Institutional players are flocking to iBuyers, fueling single-family rental craze

Institutional investors bought one in 10 homes sold by iBuyers this year

Dec.December 01, 2018 11:00 AM

(Credit: iStock)

Home-buying startups that use technology to offer sellers a quick deal are increasingly offloading homes to institutional players that convert the homes into rentals.

One in 10 homes sold by startups like Opendoor and Offerpad were snapped up by such institutional investors so far this year, according to a new analysis by Attom Data Solutions. They’re then being put back on the market as single-family rentals, a burgeoning and inventory-strapped sector of the housing market, Inman reported.

According to Attom, the top three purchasers were companies linked to the private equity firm Cerberus, which manages 18,000 rentals through FirstKey Homes; Invitation Homes, which owns 80,000 rentals; and Tricon American Homes, which owns 17,000 rentals.

Sales to institutional investors represent a growing business for iBuyers — adding up to 9.6 percent of their business this year up from 6.6 percent in 2017 and 3.9 percent in 2016.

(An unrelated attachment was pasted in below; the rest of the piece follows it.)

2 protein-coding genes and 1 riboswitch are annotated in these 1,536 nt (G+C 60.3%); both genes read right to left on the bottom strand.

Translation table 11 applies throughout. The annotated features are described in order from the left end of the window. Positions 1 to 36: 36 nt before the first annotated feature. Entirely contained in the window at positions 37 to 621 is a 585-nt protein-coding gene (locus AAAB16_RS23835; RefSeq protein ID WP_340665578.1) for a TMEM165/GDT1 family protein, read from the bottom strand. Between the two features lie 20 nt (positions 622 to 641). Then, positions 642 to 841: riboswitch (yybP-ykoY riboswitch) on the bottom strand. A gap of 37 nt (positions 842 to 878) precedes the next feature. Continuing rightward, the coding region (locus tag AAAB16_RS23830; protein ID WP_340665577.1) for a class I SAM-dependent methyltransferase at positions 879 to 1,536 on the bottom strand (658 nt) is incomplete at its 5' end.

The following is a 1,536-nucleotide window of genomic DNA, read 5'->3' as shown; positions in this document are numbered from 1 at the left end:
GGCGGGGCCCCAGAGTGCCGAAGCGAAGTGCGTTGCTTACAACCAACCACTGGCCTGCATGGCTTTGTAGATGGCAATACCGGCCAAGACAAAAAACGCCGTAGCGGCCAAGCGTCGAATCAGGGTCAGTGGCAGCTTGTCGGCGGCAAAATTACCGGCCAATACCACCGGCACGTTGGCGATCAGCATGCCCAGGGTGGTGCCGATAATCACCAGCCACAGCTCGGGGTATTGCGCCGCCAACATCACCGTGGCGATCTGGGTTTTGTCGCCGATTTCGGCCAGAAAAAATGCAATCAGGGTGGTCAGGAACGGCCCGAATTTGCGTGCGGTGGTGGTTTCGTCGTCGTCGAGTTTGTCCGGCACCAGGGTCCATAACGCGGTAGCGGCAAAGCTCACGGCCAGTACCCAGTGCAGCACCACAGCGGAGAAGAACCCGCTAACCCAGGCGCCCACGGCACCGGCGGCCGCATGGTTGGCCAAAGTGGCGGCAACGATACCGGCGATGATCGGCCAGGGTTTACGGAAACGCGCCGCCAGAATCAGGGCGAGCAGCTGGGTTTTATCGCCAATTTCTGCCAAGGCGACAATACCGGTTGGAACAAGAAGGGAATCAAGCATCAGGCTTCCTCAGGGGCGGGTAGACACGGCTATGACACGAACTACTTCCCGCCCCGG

Although institutional buyers’ total home purchases fell between 2012 and 2017, some have raised additional capital, suggesting they could go on a buying spree.

“I think finding inventory is truly a challenge, which is why these buyers are going to iBuyers,” said Daren Blomquist, senior vice president of communications at Attom. [Inman] — E.B. Solomont

Related Articles

Web searches for terms including “homes for sale” are way down up north. (Credit: Pixabay)

Fewer Canadians are searching for homes online amid pandemic

Knotel CEO Amol Sarva 

Another huge round of layoffs for Knotel

Massive stimulus package has limited upside for real estate

Massive stimulus package has limited upside for real estate

About 450 sellers pulled their listings last week (Credit: iStock)

As New York shut down, so did its resi market

Miki Naftali, Steven Witkoff and Ryan Freedman

TRD Talks: How developers are contending with coronavirus

Is REBNY and StreetEasy’s decision a much-needed reprieve or data manipulation? (Credit: Pixabay)

Decision by StreetEasy, REBNY to stop market clock triggers debate

The Atelier at 635 W. 42nd Street and 70 Charles Street (Credit: Google Maps)

One of NYC’s priciest listings to appear on the market last week is already in contract

Governor Andrew Cuomo (Photo by Spencer Platt/Getty Images; iStock)

Cuomo’s foreclosure, mortgage moratorium has no teeth